A count model is a linear model where the dependent variable is a count. For example, the number of times a car breaks down, the number of rats in a litter, the number of times a young student gets out of his seat, etc. Counts are either 0 or a postive whole number, which means we need to use special distributions to generate the data.
The Poisson Distribution
The most common count distribution is the Poisson distribution. It generates whole numbers greater than or equal to 0. It has one parameter, the mean, which is usually symbolized as \(\lambda\) (lambda). The Poisson distribution has the unique property that its mean and variance are equal. We can simulate values from a Poisson model in R using the rpois
function. Use the lambda
argument to set the mean. Below we generate 500 values from a distribution with lambda
= 4:
y < rpois(n = 500, lambda = 4)
table(y)
## y
## 0 1 2 3 4 5 6 7 8 9 10 11 12
## 14 39 69 88 96 82 62 29 15 2 2 1 1
barplot(table(y))
mean(y)
## [1] 3.982
var(y)
## [1] 4.017711
Notice the mean and variance are similar. With larger values of n
we’ll see them grow closer and closer together.
Now let’s say we want to generate a simple model that generates different counts based on whether you’re a male or female. Here’s one way to accomplish that:
set.seed(3)
n < 500
male < sample(c(0,1), size = n, replace = TRUE)
y_sim < rpois(n = n, lambda = exp(2 + 0.5 * (male == 1)))
Notice we used rpois
again but this time the mean is conditional on whether or not you’re a male. If you’re female, lambda is exp(2)
. If your male, lambda is exp(1.5)
. Why use the exp
function? Because that ensures lambda is positive. We could have just used positive numbers to begin with, but as we’ll see, modeling count data with a generalized linear model will default to using log
as the link function which assumes our original model was exponentiated.
Here’s a quick table of the counts we generated.
table(y_sim, male)
## male
## y_sim 0 1
## 0 218 196
## 1 29 44
## 2 2 10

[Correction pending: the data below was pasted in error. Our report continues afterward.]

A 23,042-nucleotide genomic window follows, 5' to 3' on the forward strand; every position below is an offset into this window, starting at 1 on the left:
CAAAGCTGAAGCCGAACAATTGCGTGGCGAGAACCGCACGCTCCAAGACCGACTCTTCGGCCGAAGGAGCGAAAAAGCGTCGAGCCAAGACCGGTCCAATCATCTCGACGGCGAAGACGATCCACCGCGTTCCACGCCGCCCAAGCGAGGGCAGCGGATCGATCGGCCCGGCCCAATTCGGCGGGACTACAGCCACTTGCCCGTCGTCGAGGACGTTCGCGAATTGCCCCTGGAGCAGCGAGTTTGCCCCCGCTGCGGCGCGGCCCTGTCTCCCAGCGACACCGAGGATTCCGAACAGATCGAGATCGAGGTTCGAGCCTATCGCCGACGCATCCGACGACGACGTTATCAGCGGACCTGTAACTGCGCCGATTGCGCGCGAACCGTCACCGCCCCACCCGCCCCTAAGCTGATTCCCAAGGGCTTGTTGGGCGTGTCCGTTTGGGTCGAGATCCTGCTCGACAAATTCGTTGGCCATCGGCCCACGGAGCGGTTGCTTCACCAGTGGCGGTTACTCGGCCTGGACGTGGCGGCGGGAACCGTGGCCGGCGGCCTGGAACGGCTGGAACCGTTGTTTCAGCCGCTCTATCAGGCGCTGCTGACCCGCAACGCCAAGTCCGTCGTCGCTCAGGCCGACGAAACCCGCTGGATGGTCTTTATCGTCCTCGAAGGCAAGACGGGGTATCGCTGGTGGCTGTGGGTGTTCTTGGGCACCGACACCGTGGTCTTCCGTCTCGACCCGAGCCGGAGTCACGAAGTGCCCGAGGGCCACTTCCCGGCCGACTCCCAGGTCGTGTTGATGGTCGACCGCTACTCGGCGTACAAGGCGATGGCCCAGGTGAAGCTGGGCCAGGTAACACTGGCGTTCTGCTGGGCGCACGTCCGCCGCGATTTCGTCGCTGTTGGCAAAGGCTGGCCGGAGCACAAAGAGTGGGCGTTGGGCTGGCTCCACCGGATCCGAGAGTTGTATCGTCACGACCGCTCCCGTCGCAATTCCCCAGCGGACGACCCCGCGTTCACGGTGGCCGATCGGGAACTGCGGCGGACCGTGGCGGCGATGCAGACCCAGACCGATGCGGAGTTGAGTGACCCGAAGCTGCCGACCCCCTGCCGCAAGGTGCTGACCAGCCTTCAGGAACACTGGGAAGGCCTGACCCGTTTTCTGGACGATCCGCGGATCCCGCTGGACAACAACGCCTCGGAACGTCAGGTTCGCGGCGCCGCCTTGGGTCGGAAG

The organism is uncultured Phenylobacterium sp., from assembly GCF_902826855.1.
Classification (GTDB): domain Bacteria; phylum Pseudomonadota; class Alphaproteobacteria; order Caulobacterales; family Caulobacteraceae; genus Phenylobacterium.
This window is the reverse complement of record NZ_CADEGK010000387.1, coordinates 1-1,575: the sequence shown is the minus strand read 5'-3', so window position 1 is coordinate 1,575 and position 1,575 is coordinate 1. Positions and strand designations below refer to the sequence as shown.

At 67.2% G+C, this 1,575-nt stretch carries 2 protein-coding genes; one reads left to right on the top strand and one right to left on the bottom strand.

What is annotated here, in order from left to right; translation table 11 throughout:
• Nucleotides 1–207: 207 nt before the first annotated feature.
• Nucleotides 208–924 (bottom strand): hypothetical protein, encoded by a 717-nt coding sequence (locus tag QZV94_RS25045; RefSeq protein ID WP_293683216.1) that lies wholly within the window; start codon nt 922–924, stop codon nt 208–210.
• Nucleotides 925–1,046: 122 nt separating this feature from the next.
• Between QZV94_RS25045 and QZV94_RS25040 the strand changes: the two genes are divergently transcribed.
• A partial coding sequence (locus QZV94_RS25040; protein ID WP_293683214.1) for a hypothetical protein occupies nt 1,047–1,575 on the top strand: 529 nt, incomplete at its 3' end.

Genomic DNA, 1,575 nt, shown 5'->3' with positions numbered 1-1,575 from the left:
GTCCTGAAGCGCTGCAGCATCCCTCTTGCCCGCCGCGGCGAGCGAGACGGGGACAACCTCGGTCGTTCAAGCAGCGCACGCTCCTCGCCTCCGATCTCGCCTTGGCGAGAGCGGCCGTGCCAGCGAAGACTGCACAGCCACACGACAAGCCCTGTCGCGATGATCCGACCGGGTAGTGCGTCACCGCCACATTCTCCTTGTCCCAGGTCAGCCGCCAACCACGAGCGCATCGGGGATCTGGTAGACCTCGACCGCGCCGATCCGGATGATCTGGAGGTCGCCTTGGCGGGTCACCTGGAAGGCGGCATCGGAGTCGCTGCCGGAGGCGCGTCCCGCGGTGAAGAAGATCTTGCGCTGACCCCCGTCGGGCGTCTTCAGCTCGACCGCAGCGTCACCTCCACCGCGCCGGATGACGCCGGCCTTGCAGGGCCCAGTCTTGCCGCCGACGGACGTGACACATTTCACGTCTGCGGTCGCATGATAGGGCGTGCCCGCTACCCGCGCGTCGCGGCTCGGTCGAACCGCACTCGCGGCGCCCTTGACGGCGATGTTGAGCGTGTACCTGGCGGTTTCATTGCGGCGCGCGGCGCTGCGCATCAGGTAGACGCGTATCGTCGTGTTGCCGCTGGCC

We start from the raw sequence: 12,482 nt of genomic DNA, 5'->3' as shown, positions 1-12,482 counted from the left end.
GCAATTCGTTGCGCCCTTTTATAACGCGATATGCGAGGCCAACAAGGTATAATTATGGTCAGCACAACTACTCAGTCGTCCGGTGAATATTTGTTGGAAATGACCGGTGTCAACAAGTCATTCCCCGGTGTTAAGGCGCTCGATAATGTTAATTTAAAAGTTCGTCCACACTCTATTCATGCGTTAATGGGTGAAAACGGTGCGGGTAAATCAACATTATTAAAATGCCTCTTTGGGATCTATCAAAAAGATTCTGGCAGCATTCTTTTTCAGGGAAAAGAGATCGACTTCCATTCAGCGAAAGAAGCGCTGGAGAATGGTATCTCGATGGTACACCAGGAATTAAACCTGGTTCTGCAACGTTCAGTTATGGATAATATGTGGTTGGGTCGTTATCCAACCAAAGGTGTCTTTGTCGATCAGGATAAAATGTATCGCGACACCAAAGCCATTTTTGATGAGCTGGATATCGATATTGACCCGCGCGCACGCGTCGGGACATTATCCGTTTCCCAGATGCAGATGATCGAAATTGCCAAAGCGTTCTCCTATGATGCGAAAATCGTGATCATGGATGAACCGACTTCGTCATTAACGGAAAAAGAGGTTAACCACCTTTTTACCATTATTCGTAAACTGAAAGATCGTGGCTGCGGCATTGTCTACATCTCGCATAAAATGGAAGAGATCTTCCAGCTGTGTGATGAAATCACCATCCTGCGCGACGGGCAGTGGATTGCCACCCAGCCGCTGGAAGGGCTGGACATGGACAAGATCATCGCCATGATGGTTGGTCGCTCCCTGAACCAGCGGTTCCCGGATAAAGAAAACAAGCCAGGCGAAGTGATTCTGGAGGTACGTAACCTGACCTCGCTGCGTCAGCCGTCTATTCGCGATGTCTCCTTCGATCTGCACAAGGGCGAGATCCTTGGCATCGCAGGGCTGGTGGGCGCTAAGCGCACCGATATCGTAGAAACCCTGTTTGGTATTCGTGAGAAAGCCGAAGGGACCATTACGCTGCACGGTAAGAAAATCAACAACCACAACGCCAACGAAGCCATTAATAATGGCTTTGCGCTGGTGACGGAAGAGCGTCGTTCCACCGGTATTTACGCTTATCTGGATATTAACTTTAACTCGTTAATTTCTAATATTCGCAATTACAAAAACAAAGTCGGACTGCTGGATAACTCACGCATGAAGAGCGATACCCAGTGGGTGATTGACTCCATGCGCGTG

## 3 1 0
We can already see more instances of males having higher counts, as we would expect since we have a postive coefficient for males in the model.
Let’s fit a model to our count data using the glm
function. How close can we get to recovering the “true” values of 2 and 0.5? We have to specify family = poisson
since we’re modeling count data.
m1 < glm(y_sim ~ male, family = poisson)
summary(m1)
##
## Call:
## glm(formula = y_sim ~ male, family = poisson)
##
## Deviance Residuals:
## Min 1Q Median 3Q Max
## 0.7155 0.7155 0.5367 0.5367 3.5366
##
## Coefficients:
## Estimate Std. Error z value Pr(>z)
## (Intercept) 1.9379 0.1667 11.628 < 2e16 ***
## male 0.5754 0.2083 2.762 0.00575 **
## 
## Signif. codes: 0 '***' 0.001 '**' 0.01 '*' 0.05 '.' 0.1 ' ' 1
##
## (Dispersion parameter for poisson family taken to be 1)
##
## Null deviance: 361.75 on 499 degrees of freedom
## Residual deviance: 353.80 on 498 degrees of freedom
## AIC: 538.16
##
## Number of Fisher Scoring iterations: 6
Notice the coefficients in the summary are pretty close to what we specified in our model. We generated the data with a coefficient of 0.5 for males. The model estimated a coefficient of 0.57. The basic interpretation is that being male increases the log of expected counts by 0.57. That’s not easy to understand. If we exponentiate we get a multiplicative interpretation.
exp(0.57)
## [1] 1.768267
The interpretation now is that the expected count is about 1.77 times greater for males, or a 77% increase.
What if we wanted to generate data in which the expected count was 2 times greater for males? Using some trial and error we find that exp(0.7)
is about 2.
exp(0.7)
## [1] 2.013753
Therefore we could do the following to simulate such data:
set.seed(4)
n < 500
male < sample(c(0,1), size = n, replace = TRUE)
y_sim < rpois(n = n, lambda = exp(2 + 0.7 * (male == 1)))
And as expected, the expected count is about twice as high for males
m1 < glm(y_sim ~ male, family = poisson)
exp(coef(m1)['male'])